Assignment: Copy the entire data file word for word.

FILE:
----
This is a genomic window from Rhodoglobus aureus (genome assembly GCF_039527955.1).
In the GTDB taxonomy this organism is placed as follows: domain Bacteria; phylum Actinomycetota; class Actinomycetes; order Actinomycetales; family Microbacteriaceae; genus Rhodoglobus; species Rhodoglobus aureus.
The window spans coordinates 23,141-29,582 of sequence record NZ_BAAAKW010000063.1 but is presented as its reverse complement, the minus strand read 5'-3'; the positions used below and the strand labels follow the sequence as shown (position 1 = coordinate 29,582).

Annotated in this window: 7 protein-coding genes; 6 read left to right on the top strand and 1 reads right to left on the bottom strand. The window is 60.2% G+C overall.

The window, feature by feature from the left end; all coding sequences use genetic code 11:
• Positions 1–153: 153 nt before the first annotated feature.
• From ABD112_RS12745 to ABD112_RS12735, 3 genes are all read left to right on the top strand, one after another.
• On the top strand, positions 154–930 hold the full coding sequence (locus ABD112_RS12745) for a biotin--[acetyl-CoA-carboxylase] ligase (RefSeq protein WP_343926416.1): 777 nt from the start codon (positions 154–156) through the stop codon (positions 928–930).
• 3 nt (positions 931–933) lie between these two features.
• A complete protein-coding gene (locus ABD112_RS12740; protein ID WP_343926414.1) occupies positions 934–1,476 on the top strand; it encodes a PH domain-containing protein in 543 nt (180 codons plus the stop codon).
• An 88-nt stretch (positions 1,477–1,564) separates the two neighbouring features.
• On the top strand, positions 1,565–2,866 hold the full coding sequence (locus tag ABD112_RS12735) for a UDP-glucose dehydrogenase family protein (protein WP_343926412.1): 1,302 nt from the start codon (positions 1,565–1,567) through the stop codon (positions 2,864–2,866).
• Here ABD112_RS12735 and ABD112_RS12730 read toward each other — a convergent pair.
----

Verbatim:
This is a genomic window from Rhodoglobus aureus (genome assembly GCF_039527955.1).
In the GTDB taxonomy this organism is placed as follows: domain Bacteria; phylum Actinomycetota; class Actinomycetes; order Actinomycetales; family Microbacteriaceae; genus Rhodoglobus; species Rhodoglobus aureus.
The window spans coordinates 23,141-29,582 of sequence record NZ_BAAAKW010000063.1 but is presented as its reverse complement, the minus strand read 5'-3'; the positions used below and the strand labels follow the sequence as shown (position 1 = coordinate 29,582).

Annotated in this window: 7 protein-coding genes; 6 read left to right on the top strand and 1 reads right to left on the bottom strand. The window is 60.2% G+C overall.

The window, feature by feature from the left end; all coding sequences use genetic code 11:
• Positions 1–153: 153 nt before the first annotated feature.
• From ABD112_RS12745 to ABD112_RS12735, 3 genes are all read left to right on the top strand, one after another.
• On the top strand, positions 154–930 hold the full coding sequence (locus ABD112_RS12745) for a biotin--[acetyl-CoA-carboxylase] ligase (RefSeq protein WP_343926416.1): 777 nt from the start codon (positions 154–156) through the stop codon (positions 928–930).
• 3 nt (positions 931–933) lie between these two features.
• A complete protein-coding gene (locus ABD112_RS12740; protein ID WP_343926414.1) occupies positions 934–1,476 on the top strand; it encodes a PH domain-containing protein in 543 nt (180 codons plus the stop codon).
• An 88-nt stretch (positions 1,477–1,564) separates the two neighbouring features.
• On the top strand, positions 1,565–2,866 hold the full coding sequence (locus tag ABD112_RS12735) for a UDP-glucose dehydrogenase family protein (protein WP_343926412.1): 1,302 nt from the start codon (positions 1,565–1,567) through the stop codon (positions 2,864–2,866).
• Here ABD112_RS12735 and ABD112_RS12730 read toward each other — a convergent pair.